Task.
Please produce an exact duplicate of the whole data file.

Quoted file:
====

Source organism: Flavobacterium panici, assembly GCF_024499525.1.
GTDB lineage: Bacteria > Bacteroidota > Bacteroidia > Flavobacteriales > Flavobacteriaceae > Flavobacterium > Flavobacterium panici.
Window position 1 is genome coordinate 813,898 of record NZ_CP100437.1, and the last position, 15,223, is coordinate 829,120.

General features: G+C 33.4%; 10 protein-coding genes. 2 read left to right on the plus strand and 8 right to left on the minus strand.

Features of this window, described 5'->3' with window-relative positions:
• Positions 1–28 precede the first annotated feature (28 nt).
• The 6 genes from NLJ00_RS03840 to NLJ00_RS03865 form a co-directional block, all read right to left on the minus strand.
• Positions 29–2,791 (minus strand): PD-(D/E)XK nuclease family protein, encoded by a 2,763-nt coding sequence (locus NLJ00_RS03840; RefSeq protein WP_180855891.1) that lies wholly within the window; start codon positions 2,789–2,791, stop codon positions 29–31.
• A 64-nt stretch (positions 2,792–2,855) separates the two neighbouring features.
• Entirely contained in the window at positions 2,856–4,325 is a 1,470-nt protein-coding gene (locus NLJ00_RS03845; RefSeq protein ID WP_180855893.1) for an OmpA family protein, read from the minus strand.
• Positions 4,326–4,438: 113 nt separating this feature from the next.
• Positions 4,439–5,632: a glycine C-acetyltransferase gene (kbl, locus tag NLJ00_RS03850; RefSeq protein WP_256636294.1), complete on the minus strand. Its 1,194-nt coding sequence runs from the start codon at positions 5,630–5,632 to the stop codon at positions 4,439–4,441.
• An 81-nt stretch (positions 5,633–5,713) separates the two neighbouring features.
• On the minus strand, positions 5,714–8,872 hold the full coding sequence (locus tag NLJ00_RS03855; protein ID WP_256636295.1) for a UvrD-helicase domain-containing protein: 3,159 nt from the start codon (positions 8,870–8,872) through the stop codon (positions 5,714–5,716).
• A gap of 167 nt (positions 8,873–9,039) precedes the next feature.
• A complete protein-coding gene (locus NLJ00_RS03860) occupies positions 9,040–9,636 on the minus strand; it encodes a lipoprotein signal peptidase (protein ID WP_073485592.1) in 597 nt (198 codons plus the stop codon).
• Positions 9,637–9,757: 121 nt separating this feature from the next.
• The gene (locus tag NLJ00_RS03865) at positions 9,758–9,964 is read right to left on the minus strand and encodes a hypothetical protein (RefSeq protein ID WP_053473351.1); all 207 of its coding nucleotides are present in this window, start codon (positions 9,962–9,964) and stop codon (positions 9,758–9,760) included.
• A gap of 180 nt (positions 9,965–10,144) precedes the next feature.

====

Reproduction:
Source organism: Flavobacterium panici, assembly GCF_024499525.1.
GTDB lineage: Bacteria > Bacteroidota > Bacteroidia > Flavobacteriales > Flavobacteriaceae > Flavobacterium > Flavobacterium panici.
Window position 1 is genome coordinate 813,898 of record NZ_CP100437.1, and the last position, 15,223, is coordinate 829,120.

General features: G+C 33.4%; 10 protein-coding genes. 2 read left to right on the plus strand and 8 right to left on the minus strand.

Features of this window, described 5'->3' with window-relative positions:
• Positions 1–28 precede the first annotated feature (28 nt).
• The 6 genes from NLJ00_RS03840 to NLJ00_RS03865 form a co-directional block, all read right to left on the minus strand.
• Positions 29–2,791 (minus strand): PD-(D/E)XK nuclease family protein, encoded by a 2,763-nt coding sequence (locus NLJ00_RS03840; RefSeq protein WP_180855891.1) that lies wholly within the window; start codon positions 2,789–2,791, stop codon positions 29–31.
• A 64-nt stretch (positions 2,792–2,855) separates the two neighbouring features.
• Entirely contained in the window at positions 2,856–4,325 is a 1,470-nt protein-coding gene (locus NLJ00_RS03845; RefSeq protein ID WP_180855893.1) for an OmpA family protein, read from the minus strand.
• Positions 4,326–4,438: 113 nt separating this feature from the next.
• Positions 4,439–5,632: a glycine C-acetyltransferase gene (kbl, locus tag NLJ00_RS03850; RefSeq protein WP_256636294.1), complete on the minus strand. Its 1,194-nt coding sequence runs from the start codon at positions 5,630–5,632 to the stop codon at positions 4,439–4,441.
• An 81-nt stretch (positions 5,633–5,713) separates the two neighbouring features.
• On the minus strand, positions 5,714–8,872 hold the full coding sequence (locus tag NLJ00_RS03855; protein ID WP_256636295.1) for a UvrD-helicase domain-containing protein: 3,159 nt from the start codon (positions 8,870–8,872) through the stop codon (positions 5,714–5,716).
• A gap of 167 nt (positions 8,873–9,039) precedes the next feature.
• A complete protein-coding gene (locus NLJ00_RS03860) occupies positions 9,040–9,636 on the minus strand; it encodes a lipoprotein signal peptidase (protein ID WP_073485592.1) in 597 nt (198 codons plus the stop codon).
• Positions 9,637–9,757: 121 nt separating this feature from the next.
• The gene (locus tag NLJ00_RS03865) at positions 9,758–9,964 is read right to left on the minus strand and encodes a hypothetical protein (RefSeq protein ID WP_053473351.1); all 207 of its coding nucleotides are present in this window, start codon (positions 9,962–9,964) and stop codon (positions 9,758–9,760) included.
• A gap of 180 nt (positions 9,965–10,144) precedes the next feature.